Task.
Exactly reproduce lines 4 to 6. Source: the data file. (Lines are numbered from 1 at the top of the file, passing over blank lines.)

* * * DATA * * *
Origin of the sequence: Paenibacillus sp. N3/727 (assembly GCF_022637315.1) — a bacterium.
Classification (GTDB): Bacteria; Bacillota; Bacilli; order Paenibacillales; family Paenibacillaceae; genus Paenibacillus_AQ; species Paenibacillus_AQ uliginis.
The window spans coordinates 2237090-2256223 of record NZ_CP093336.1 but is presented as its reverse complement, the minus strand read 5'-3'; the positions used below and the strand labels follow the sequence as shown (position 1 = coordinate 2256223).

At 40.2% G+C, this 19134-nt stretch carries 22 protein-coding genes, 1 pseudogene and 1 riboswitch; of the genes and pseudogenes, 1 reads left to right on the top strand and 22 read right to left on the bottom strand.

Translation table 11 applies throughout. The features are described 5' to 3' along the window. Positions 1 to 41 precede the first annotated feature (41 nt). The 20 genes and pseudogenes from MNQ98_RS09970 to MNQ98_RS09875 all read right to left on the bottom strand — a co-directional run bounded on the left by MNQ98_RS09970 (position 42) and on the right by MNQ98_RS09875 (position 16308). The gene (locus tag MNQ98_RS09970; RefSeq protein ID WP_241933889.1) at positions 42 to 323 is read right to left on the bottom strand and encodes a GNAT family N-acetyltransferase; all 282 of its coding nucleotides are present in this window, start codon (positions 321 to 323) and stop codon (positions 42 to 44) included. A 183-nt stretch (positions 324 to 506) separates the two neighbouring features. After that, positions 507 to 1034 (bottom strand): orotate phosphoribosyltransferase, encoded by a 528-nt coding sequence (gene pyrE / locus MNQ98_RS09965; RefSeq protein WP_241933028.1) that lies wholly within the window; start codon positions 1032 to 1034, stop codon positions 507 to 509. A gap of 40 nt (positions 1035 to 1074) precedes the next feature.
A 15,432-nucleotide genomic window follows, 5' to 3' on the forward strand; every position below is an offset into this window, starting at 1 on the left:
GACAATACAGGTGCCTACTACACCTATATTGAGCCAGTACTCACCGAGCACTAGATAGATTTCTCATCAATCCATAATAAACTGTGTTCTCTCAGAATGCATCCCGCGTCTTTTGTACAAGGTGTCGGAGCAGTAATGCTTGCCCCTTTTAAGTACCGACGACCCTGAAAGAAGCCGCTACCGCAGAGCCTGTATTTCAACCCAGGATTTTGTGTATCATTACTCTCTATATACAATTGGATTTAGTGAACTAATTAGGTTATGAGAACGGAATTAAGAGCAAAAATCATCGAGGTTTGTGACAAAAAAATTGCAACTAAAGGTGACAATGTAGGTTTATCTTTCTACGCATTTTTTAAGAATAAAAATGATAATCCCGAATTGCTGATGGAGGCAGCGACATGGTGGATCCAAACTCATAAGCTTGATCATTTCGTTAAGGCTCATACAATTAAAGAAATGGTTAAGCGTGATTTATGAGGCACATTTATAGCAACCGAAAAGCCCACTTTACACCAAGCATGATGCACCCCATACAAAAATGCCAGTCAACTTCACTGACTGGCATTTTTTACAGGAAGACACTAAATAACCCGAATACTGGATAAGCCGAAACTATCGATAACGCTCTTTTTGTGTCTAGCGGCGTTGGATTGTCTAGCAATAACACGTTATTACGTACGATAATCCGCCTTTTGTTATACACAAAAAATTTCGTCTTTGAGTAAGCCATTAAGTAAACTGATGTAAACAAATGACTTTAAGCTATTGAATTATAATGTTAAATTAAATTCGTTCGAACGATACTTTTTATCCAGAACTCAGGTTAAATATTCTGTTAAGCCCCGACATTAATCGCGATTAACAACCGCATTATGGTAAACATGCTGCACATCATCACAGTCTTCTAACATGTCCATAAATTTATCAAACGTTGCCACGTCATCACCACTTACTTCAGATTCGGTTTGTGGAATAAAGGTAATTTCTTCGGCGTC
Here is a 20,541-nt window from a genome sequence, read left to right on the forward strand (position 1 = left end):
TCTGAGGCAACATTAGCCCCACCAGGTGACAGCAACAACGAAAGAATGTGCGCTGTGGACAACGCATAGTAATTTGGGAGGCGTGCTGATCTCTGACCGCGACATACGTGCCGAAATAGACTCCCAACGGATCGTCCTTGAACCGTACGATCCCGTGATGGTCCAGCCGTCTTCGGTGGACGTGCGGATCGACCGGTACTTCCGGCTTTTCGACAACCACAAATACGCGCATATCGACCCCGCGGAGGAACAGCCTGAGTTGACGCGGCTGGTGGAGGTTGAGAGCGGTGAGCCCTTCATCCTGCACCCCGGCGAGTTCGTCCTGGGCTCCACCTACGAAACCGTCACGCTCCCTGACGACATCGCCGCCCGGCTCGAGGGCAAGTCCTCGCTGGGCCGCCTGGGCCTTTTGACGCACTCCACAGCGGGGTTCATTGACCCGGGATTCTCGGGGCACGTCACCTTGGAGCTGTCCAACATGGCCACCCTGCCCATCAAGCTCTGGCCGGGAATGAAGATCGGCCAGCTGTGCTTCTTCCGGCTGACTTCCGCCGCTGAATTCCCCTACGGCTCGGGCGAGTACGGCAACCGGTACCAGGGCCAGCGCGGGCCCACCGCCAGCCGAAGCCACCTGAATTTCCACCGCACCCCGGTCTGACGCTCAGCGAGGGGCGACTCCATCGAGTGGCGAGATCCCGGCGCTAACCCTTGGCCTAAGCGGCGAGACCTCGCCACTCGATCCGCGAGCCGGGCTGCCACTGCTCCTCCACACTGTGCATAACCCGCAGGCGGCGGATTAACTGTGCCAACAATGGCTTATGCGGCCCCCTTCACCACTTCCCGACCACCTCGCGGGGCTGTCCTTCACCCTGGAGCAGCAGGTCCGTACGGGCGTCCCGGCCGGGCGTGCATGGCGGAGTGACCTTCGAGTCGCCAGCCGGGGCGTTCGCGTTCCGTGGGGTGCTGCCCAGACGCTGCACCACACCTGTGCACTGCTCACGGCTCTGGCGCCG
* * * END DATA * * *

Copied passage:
At 40.2% G+C, this 19134-nt stretch carries 22 protein-coding genes, 1 pseudogene and 1 riboswitch; of the genes and pseudogenes, 1 reads left to right on the top strand and 22 read right to left on the bottom strand.

Translation table 11 applies throughout. The features are described 5' to 3' along the window. Positions 1 to 41 precede the first annotated feature (41 nt). The 20 genes and pseudogenes from MNQ98_RS09970 to MNQ98_RS09875 all read right to left on the bottom strand — a co-directional run bounded on the left by MNQ98_RS09970 (position 42) and on the right by MNQ98_RS09875 (position 16308). The gene (locus tag MNQ98_RS09970; RefSeq protein ID WP_241933889.1) at positions 42 to 323 is read right to left on the bottom strand and encodes a GNAT family N-acetyltransferase; all 282 of its coding nucleotides are present in this window, start codon (positions 321 to 323) and stop codon (positions 42 to 44) included. A 183-nt stretch (positions 324 to 506) separates the two neighbouring features. After that, positions 507 to 1034 (bottom strand): orotate phosphoribosyltransferase, encoded by a 528-nt coding sequence (gene pyrE / locus MNQ98_RS09965; RefSeq protein WP_241933028.1) that lies wholly within the window; start codon positions 1032 to 1034, stop codon positions 507 to 509. A gap of 40 nt (positions 1035 to 1074) precedes the next feature.
A 15,432-nucleotide genomic window follows, 5' to 3' on the forward strand; every position below is an offset into this window, starting at 1 on the left: